2nd Period Thoughts: The 2nd period was somewhat similar to the 1st with scoring chances few and far between. This time I felt the Wild’s level of execution regressed a bit and Minnesota had a number of lazy and errant passes that thwarted any chance at creating anything offensively. The Canucks were quick to try to pounce on the loose pucks and Vancouver began to dictate the pace of play. Vancouver was transitioning well to offense and that meant Devan Dubnyk was asked to make some good saves off the rush. The Wild were guilty at times of overhandling the puck instead of keeping it simple and sending shots on goal and crashing for rebounds. The only Wild player that I felt seemed to understand pucks needed to go on goal was Eriksson Ek as he had Minnesota’s best opportunity of the period on a sneaky wrist shot. The Wild seemed content to wait for someone else to make a play but no one really seemed to be looking to make that play. Chris Stewart made a nice long saucer pass that seemed to spring Eric Staal for a breakaway but he was held up by Ben Hutton to no call before Nilsson was able to pounce on the loose biscuit. The crowd was pretty sleepy by the end of the period and so were the Wild as the Canucks were buzzing in the closing minute looking for a goal and they came dangerously close as Michael Del Zotto blasted a shot that was deflected up into the netting. Not a good period. Uninspired and sloppy. Vancouver outshot the Wild 14-10.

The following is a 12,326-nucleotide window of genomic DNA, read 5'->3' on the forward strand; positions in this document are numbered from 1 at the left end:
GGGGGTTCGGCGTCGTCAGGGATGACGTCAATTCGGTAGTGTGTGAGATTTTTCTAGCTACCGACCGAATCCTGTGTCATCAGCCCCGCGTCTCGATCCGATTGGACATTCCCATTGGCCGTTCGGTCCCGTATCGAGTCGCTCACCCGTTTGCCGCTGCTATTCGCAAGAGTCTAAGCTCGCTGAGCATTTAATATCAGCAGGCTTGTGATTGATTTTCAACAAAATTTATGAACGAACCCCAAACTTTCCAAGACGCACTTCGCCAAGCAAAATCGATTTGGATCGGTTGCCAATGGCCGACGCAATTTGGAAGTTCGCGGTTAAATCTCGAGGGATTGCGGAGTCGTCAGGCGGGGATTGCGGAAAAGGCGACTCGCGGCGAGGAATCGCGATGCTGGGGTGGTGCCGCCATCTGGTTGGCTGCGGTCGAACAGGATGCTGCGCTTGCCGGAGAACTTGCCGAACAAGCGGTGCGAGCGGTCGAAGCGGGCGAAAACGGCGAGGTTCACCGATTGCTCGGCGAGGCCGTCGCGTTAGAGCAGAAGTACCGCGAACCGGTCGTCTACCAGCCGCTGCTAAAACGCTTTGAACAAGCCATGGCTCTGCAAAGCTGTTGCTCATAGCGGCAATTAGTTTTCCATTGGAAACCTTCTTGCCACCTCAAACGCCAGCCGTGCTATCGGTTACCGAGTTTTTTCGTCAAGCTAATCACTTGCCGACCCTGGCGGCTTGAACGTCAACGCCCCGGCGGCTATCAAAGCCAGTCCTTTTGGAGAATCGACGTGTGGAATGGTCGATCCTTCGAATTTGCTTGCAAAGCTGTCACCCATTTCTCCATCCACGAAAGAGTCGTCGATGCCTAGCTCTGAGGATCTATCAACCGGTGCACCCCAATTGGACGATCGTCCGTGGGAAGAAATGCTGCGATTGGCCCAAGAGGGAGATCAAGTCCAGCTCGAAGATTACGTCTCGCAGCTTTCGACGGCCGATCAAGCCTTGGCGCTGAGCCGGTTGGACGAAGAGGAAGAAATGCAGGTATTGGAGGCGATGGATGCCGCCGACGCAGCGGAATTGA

3rd Period Thoughts: The 3rd period was much the same as the rest of the game. Players going through the motions, with no one really looking to take the initiative in order to take control of this game. Vancouver simply waited patiently for their moment to strike and it came a few minutes into the 3rd when Jake Virtanen stole a puck in the neutral zone and he’d skate into the Minnesota end and fire a wrist shot that was partially blocked by Jared Spurgeon and back to Virtanen who ripped it by Dubnyk. 1-0 Vancouver. The Wild didn’t seem to have a ton of urgency to strike back. The team only seemed to give a token amount of effort for a ‘comeback.’ Even when they got gifted a bad power play on a weak call to Alex Biega the Wild inexplicably appeared to be coasting and lethargic on their passes that allowed the Canucks to easily disrupt their attempts to move the puck for a shot on goal. Ultimately the Wild would take a foolish penalty with a minute left in their man advantage and really kill their last chance to tie this game. The last few minutes after the failed power play, the Wild started to skate with some purpose and throw their bodies around. It was a distinct contrast to the way too comfortable, we have all the time in the world mentality they had the rest of the game. Even then, the Canucks were getting pucks in shooting lanes and Nilsson wasn’t really all that challenged in the closing minutes and the Wild would fall 1-0.